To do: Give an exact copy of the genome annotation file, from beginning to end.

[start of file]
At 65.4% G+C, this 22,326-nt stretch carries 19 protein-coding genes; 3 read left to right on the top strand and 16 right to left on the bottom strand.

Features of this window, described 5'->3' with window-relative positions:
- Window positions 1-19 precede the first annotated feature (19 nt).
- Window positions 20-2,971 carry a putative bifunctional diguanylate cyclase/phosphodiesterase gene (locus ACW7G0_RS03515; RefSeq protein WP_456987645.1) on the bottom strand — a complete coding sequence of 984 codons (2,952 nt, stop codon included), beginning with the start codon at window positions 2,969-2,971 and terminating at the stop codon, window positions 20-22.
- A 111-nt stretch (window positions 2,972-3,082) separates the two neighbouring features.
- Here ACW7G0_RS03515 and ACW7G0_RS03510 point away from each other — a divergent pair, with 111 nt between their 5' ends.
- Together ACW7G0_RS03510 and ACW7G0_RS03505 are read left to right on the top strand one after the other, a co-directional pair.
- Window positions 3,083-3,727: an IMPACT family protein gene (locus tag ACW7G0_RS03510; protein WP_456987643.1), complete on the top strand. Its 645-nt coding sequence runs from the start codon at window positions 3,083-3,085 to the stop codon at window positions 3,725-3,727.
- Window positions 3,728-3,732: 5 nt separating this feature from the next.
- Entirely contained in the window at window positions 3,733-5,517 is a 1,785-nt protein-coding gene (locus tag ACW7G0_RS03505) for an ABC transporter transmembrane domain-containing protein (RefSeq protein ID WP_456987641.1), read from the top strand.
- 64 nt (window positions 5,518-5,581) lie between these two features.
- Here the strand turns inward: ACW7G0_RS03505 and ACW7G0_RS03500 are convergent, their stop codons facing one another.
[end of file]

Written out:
At 65.4% G+C, this 22,326-nt stretch carries 19 protein-coding genes; 3 read left to right on the top strand and 16 right to left on the bottom strand.

Features of this window, described 5'->3' with window-relative positions:
- Window positions 1-19 precede the first annotated feature (19 nt).
- Window positions 20-2,971 carry a putative bifunctional diguanylate cyclase/phosphodiesterase gene (locus ACW7G0_RS03515; RefSeq protein WP_456987645.1) on the bottom strand — a complete coding sequence of 984 codons (2,952 nt, stop codon included), beginning with the start codon at window positions 2,969-2,971 and terminating at the stop codon, window positions 20-22.
- A 111-nt stretch (window positions 2,972-3,082) separates the two neighbouring features.
- Here ACW7G0_RS03515 and ACW7G0_RS03510 point away from each other — a divergent pair, with 111 nt between their 5' ends.
- Together ACW7G0_RS03510 and ACW7G0_RS03505 are read left to right on the top strand one after the other, a co-directional pair.
- Window positions 3,083-3,727: an IMPACT family protein gene (locus tag ACW7G0_RS03510; protein WP_456987643.1), complete on the top strand. Its 645-nt coding sequence runs from the start codon at window positions 3,083-3,085 to the stop codon at window positions 3,725-3,727.
- Window positions 3,728-3,732: 5 nt separating this feature from the next.
- Entirely contained in the window at window positions 3,733-5,517 is a 1,785-nt protein-coding gene (locus tag ACW7G0_RS03505) for an ABC transporter transmembrane domain-containing protein (RefSeq protein ID WP_456987641.1), read from the top strand.
- 64 nt (window positions 5,518-5,581) lie between these two features.
- Here the strand turns inward: ACW7G0_RS03505 and ACW7G0_RS03500 are convergent, their stop codons facing one another.